Nice WSJ weekend piece that chronicles the recent media rise of a sort of muckraking Phil Donahue (the original US avatar of the wave of "truth" exposing shows that blossomed in his wake - Sally Jesse, Oprah, and so on) in India:
The format of "Truth Alone Prevails" is simple. (The show airs on the Star network, which, like The Wall Street Journal, is owned by News Corp.) Mr. Khan introduces the issue of the day to a live studio audience; a short video is shown, featuring a real-world case of hardship or injustice; and then, with only a modest amount of television wizardry, the lights come up and the person from the video is on stage, seated opposite Mr. Khan. And they begin to talk. Mr. Khan does not dazzle the audience with his star power; for the most part, he just listens. It is his guests, often heartbreakingly ordinary, who do the talking.
What emerges from their stories is a creeping horror, a vision of modern India that is stark and deeply unsettling: the family whose mother's life is snatched away, they say, in a botched and unauthorized organ transplant; the 12-year-old girl who accuses a 55-year-old family friend of sexual abuse; the call-center worker who tells of the forced abortion of her female fetuses—six times in eight years—at the hands of her husband's family. Mr. Khan's style is wry and laid back, but occasionally the stories are too much for him, and his eyes well with tears.
“Though all manner of cruelty and casual violence are on display, the show is essentially uplifting.”
India has not always been comfortable looking this hard at itself. Mr. Khan's show indicates a new candor and boldness, and the response has been staggering. As he told me, "We used to sit back, my team and I, and discuss how people would react, what they would feel. And the kind of response we dreamed of, and hoped for, that is exactly what we're getting." He admits to being emotionally drained by the show at times: "There's a lot of trauma, a lot of distress, a lot of injustice" out there, he said, and he has yet to commit to a second season. But he also says that he encountered an "equal number of examples of courage, high levels of integrity and deeply honed values."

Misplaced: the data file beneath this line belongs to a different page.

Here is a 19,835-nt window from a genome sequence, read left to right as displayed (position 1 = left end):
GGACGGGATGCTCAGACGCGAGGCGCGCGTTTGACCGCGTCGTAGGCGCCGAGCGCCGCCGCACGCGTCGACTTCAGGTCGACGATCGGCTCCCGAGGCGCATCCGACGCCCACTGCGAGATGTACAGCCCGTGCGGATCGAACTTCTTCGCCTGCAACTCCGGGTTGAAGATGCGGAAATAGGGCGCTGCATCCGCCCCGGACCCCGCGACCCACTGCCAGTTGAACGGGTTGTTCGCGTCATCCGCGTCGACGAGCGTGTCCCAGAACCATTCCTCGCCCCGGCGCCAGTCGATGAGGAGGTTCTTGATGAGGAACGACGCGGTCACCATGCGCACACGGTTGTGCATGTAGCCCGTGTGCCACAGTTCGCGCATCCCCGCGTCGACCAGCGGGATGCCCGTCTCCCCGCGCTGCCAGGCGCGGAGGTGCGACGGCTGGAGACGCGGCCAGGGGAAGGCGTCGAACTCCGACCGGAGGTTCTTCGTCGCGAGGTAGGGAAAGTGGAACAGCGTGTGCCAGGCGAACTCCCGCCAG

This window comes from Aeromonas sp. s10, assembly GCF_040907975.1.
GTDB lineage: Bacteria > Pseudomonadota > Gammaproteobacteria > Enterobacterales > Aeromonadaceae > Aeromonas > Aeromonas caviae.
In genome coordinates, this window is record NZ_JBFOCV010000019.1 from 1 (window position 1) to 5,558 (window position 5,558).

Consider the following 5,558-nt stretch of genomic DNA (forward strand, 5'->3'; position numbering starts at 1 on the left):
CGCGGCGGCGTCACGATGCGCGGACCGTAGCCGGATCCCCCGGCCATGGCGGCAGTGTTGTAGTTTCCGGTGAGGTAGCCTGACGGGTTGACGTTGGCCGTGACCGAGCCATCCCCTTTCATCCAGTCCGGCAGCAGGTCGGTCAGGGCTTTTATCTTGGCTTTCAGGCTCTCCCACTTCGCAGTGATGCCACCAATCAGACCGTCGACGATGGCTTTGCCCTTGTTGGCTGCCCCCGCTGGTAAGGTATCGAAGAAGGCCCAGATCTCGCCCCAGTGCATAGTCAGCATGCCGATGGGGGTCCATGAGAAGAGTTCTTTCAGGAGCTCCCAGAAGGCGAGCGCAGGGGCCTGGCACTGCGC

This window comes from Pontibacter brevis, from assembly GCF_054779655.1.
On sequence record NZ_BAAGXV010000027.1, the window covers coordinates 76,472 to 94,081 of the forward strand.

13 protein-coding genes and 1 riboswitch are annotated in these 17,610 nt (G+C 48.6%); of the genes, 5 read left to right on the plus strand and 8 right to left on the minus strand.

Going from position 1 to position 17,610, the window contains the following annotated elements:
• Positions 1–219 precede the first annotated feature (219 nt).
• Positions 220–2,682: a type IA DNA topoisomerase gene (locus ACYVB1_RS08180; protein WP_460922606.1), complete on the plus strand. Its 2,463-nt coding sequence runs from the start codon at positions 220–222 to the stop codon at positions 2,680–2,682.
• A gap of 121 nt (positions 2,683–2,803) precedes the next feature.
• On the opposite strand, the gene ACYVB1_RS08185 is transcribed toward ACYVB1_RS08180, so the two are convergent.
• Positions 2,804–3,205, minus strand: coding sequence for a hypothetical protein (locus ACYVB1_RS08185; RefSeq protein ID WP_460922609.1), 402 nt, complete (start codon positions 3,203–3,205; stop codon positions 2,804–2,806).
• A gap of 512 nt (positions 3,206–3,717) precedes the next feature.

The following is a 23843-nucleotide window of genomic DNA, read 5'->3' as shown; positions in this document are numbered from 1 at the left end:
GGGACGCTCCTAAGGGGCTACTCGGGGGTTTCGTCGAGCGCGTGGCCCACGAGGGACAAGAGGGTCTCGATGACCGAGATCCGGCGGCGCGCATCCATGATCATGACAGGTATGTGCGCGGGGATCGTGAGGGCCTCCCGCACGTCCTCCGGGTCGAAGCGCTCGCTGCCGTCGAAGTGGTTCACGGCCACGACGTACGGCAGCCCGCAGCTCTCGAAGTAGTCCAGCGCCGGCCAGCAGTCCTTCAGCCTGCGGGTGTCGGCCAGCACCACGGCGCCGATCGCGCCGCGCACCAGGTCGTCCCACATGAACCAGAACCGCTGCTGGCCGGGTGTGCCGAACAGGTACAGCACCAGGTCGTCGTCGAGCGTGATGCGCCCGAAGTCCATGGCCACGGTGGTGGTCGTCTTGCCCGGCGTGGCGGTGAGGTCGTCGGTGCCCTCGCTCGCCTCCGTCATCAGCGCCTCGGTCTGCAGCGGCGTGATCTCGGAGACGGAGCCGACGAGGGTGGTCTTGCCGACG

Critics have accused Mr. Khan of being far less reliable on scientific issues than he is on social ones. Some also say that the show is preachy, even messianic, and that its research is not always up to scratch.
This, and the rise of "bureacratic lit" (obliquely critical books on Chinese officialdom), are signposts - in my mind - of the inevitable progressive wave (lasting decades in length) that both India and China are doomed to "suffer." It's just what comes next . . . after such tumultuous rises where so much of society is exposed to opportunity in which many succeed, some take cruel advantage (nothing succeeds like excess), and plenty feel screwed over (the populist anger impulse).
The end of the WSJ says it all:
What gives "Truth Alone Prevails" its optimism is the voice of India's new middle class, which is increasingly politically and socially aware, though still unsure of itself and its newfound wealth and security. If the old India of my childhood [writer is an Indian part-time expat] - which was a far bleaker place - is to be superseded, it will depend on this new class' ability to understand and defend the freedoms that have enriched it.
Beautifully written and very perceptive piece, and a genuine signpost for analysts who track strategic trends.